When it comes to hacking, no business is “not adequately important” to be a victim. Whether big or small, every organisation is a target for cyber threats as long as it has data (emails, passwords, etc.). Therefore, it is important to be aware of your malware threats and put precautionary measures in place. Use the following tips to secure what you can- you just have to do your best because your data is never 100 percent immune.
Frequent Data Backup
To ensure your data is intact in the event of a malware attack, you will need to establish a thorough backup regime characterised by frequent data backup. The regime should also involve storing your data in multiple places, both online and offline. Regular testing to ensure that such places (all or some) are not accessible by malwares is important.
Going Big on Passwords
Strong passwords add massive security to your data. Your passwords should be long and possibly contain letters (both uppercase and lowercase), numbers, and special characters. Choose passwords that people least expect, and never share them unless it is absolutely necessary. You can take advantage of the Two-Factor Authentication to lower the risks that come with poor password options. Additionally, change your passwords frequently- there are eyes around you always.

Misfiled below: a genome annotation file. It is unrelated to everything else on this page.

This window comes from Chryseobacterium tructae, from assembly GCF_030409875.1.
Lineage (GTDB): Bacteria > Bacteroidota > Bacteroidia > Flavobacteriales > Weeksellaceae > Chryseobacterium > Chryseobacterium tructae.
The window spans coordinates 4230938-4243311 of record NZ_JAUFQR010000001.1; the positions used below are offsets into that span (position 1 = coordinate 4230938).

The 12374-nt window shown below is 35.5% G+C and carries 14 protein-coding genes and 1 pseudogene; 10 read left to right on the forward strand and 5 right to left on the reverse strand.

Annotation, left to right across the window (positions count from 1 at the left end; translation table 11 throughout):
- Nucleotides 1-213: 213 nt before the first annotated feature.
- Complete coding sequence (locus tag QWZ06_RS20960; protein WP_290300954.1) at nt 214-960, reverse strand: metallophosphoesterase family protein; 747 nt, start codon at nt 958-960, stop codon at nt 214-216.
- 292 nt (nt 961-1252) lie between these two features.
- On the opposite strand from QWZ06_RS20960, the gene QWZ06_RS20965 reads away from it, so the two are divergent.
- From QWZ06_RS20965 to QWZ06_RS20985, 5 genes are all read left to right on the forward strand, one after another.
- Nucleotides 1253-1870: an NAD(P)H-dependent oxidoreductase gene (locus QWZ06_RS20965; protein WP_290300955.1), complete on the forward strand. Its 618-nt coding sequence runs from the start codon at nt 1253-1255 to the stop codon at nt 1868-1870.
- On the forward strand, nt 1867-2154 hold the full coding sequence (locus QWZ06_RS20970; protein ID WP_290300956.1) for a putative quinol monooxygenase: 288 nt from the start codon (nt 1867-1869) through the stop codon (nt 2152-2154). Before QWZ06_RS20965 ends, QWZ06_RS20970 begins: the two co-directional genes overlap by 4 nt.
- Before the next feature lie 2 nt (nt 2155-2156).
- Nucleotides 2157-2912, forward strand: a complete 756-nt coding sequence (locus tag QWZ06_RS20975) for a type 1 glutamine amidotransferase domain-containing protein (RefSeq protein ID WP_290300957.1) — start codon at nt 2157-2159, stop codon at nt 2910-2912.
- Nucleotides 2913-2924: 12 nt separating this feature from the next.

Controlling Removable Media
Removable media include external hard drives, Smartphone, flash drives, among other devices. These devices can act as malware carriers. You need to implement a policy that controls access to these devices. Before opening each device on your computer, it should be scanned for any malware. If you see it fit for your system security, you can completely disable removable media.
Limiting Employee Privileges
Giving your employees too much freedom can be detrimental to your business. It is safe to allow them to access only the information necessary for business operation. Whenever any employee quits your organisation, be sure to deny them any login details previously assigned to them.